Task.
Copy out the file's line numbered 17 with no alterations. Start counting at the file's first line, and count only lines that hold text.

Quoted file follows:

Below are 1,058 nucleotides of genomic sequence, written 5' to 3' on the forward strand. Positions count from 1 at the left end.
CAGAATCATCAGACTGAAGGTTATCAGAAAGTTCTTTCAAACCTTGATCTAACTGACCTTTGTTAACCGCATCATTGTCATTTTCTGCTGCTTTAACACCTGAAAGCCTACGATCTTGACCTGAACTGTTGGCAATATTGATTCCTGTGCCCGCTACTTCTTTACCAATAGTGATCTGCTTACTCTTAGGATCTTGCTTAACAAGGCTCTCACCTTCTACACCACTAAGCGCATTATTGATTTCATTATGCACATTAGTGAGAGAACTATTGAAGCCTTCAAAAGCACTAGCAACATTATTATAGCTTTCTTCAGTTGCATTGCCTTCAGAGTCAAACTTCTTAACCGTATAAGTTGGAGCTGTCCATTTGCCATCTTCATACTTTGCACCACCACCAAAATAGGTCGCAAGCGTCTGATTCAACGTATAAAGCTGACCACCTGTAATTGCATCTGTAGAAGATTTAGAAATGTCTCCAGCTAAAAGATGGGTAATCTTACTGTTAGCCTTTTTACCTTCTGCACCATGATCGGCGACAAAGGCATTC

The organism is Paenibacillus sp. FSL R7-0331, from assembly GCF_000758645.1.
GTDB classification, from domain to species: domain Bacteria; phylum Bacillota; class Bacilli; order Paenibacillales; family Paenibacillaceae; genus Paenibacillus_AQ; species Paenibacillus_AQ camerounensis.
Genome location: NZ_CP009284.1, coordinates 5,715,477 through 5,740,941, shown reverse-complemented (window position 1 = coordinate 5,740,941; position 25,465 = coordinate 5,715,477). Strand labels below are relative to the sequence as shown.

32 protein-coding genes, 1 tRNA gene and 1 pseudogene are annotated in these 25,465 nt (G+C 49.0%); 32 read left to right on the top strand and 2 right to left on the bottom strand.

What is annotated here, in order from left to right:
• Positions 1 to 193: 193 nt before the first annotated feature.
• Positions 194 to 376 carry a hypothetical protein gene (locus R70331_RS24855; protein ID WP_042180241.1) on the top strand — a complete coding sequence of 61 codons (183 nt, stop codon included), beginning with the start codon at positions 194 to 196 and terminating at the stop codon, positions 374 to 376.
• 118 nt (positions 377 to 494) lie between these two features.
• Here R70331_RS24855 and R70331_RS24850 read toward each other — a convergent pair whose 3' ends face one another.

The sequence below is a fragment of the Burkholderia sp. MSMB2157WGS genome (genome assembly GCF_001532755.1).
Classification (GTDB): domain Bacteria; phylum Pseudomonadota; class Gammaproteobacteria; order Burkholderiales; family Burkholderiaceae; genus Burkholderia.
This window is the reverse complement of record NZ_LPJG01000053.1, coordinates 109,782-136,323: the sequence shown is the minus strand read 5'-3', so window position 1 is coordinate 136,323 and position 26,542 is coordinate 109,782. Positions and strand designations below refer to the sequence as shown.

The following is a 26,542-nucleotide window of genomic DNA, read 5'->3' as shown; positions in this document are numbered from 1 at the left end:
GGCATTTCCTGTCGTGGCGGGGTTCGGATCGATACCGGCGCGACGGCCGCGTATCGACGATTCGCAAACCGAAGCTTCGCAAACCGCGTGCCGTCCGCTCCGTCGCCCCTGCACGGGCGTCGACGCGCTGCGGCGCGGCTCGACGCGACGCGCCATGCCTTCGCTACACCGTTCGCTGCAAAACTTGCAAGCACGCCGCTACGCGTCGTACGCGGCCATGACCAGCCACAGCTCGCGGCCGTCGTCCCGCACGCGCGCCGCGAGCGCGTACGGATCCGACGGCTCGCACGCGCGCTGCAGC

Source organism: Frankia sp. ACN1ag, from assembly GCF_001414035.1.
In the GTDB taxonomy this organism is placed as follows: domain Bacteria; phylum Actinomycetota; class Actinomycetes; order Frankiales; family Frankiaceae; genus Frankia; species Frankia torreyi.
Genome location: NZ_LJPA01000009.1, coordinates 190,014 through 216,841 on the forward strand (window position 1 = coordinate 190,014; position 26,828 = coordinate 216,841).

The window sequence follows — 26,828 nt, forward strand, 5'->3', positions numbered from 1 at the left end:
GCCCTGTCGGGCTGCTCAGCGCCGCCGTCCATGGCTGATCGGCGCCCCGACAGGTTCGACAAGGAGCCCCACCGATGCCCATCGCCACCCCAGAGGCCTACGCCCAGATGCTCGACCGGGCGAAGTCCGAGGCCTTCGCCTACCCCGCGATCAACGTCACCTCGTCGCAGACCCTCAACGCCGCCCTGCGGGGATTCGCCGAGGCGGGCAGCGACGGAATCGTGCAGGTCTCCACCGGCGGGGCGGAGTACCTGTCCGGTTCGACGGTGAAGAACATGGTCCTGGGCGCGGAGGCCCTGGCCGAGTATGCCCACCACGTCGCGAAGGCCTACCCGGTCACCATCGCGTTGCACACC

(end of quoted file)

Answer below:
Source organism: Frankia sp. ACN1ag, from assembly GCF_001414035.1.